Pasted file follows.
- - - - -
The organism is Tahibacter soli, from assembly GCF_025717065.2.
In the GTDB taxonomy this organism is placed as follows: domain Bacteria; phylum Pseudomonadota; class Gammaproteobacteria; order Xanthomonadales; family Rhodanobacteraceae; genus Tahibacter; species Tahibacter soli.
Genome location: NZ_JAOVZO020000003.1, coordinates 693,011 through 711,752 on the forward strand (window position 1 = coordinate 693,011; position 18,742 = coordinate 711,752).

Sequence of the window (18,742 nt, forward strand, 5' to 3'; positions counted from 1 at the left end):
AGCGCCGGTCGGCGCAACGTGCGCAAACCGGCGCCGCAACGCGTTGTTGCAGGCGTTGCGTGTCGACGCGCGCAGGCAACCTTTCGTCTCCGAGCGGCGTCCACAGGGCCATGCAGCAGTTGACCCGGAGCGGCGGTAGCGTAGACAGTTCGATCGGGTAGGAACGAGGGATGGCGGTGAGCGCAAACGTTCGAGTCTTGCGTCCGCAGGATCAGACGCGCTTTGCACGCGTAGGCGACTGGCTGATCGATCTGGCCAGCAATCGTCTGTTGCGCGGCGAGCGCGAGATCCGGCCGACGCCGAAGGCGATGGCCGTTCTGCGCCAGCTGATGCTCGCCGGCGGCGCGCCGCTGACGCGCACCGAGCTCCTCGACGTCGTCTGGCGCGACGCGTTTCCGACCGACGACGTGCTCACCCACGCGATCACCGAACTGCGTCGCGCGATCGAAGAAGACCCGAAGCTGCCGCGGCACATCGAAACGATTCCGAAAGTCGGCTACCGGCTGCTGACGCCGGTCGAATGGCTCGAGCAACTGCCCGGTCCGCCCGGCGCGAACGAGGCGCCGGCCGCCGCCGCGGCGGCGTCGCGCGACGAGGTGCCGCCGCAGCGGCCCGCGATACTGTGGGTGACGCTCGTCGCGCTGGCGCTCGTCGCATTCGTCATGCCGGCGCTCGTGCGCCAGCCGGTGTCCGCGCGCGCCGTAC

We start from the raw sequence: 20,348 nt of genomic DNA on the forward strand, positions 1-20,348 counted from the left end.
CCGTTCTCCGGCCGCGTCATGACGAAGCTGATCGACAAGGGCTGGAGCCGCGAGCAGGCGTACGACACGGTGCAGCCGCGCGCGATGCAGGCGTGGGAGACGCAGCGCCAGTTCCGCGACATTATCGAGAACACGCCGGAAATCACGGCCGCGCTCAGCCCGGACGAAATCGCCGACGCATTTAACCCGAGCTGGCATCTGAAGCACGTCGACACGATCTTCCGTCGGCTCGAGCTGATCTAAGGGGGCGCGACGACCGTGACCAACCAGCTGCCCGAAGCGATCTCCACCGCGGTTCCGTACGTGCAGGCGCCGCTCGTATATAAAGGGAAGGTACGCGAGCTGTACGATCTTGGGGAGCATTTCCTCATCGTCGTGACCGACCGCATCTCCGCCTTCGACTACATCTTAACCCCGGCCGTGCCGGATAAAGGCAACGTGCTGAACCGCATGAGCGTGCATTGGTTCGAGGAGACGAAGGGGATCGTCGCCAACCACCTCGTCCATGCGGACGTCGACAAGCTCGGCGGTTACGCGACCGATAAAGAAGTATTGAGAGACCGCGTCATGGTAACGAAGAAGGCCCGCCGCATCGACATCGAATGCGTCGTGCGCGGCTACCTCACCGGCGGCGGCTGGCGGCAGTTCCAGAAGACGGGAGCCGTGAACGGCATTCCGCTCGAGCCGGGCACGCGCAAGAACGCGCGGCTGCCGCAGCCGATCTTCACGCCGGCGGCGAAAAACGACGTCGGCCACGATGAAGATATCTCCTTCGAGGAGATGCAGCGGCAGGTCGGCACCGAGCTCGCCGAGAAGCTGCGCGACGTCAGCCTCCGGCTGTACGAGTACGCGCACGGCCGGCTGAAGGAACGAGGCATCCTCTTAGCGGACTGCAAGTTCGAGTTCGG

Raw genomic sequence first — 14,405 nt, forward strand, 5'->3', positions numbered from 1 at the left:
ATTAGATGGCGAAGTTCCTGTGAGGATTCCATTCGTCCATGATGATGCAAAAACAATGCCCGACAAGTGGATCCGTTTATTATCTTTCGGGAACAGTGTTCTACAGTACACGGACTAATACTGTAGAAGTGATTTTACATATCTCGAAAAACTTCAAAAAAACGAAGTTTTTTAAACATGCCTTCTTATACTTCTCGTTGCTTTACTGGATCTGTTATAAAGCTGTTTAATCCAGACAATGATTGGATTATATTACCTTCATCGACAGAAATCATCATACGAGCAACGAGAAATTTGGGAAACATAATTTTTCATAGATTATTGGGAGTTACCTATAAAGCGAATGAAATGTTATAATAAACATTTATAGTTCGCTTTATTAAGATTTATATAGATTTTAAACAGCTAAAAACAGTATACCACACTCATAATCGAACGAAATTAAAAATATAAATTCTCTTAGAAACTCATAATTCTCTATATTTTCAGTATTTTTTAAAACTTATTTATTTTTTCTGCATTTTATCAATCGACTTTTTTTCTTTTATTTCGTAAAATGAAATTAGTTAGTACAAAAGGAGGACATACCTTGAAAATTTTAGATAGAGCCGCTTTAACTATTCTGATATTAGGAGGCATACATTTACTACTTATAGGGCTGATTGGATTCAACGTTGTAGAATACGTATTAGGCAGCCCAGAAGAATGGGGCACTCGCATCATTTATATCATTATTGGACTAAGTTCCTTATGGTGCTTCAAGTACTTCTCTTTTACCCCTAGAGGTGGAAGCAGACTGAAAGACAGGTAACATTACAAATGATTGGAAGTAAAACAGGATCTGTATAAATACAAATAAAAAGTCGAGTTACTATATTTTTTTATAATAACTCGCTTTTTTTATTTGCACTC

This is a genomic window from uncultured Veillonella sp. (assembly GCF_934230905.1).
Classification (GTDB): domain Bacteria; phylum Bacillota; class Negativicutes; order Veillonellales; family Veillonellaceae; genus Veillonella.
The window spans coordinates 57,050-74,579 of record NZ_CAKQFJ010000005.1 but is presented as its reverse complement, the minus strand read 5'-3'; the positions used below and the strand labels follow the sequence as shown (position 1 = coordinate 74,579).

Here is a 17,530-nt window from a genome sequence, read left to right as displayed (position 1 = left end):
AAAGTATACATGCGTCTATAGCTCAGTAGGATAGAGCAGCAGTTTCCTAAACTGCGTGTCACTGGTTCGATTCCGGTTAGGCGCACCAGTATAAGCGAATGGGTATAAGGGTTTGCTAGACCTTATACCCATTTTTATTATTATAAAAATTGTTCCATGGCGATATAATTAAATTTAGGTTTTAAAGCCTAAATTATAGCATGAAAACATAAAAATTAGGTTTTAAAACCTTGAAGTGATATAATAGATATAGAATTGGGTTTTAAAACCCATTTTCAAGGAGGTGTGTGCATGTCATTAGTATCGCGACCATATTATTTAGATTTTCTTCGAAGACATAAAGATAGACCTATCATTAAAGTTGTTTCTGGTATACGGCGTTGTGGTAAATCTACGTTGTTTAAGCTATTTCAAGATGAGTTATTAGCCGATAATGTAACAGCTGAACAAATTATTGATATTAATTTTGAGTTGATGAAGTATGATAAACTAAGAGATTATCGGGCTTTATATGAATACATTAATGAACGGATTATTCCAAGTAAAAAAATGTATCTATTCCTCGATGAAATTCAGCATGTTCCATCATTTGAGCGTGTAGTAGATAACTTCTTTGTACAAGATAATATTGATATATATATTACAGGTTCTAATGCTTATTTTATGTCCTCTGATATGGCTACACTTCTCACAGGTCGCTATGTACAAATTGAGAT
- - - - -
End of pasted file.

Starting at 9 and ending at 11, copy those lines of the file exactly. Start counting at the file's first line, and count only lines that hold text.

ATTAGATGGCGAAGTTCCTGTGAGGATTCCATTCGTCCATGATGATGCAAAAACAATGCCCGACAAGTGGATCCGTTTATTATCTTTCGGGAACAGTGTTCTACAGTACACGGACTAATACTGTAGAAGTGATTTTACATATCTCGAAAAACTTCAAAAAAACGAAGTTTTTTAAACATGCCTTCTTATACTTCTCGTTGCTTTACTGGATCTGTTATAAAGCTGTTTAATCCAGACAATGATTGGATTATATTACCTTCATCGACAGAAATCATCATACGAGCAACGAGAAATTTGGGAAACATAATTTTTCATAGATTATTGGGAGTTACCTATAAAGCGAATGAAATGTTATAATAAACATTTATAGTTCGCTTTATTAAGATTTATATAGATTTTAAACAGCTAAAAACAGTATACCACACTCATAATCGAACGAAATTAAAAATATAAATTCTCTTAGAAACTCATAATTCTCTATATTTTCAGTATTTTTTAAAACTTATTTATTTTTTCTGCATTTTATCAATCGACTTTTTTTCTTTTATTTCGTAAAATGAAATTAGTTAGTACAAAAGGAGGACATACCTTGAAAATTTTAGATAGAGCCGCTTTAACTATTCTGATATTAGGAGGCATACATTTACTACTTATAGGGCTGATTGGATTCAACGTTGTAGAATACGTATTAGGCAGCCCAGAAGAATGGGGCACTCGCATCATTTATATCATTATTGGACTAAGTTCCTTATGGTGCTTCAAGTACTTCTCTTTTACCCCTAGAGGTGGAAGCAGACTGAAAGACAGGTAACATTACAAATGATTGGAAGTAAAACAGGATCTGTATAAATACAAATAAAAAGTCGAGTTACTATATTTTTTTATAATAACTCGCTTTTTTTATTTGCACTC

This is a genomic window from uncultured Veillonella sp. (assembly GCF_934230905.1).
Classification (GTDB): domain Bacteria; phylum Bacillota; class Negativicutes; order Veillonellales; family Veillonellaceae; genus Veillonella.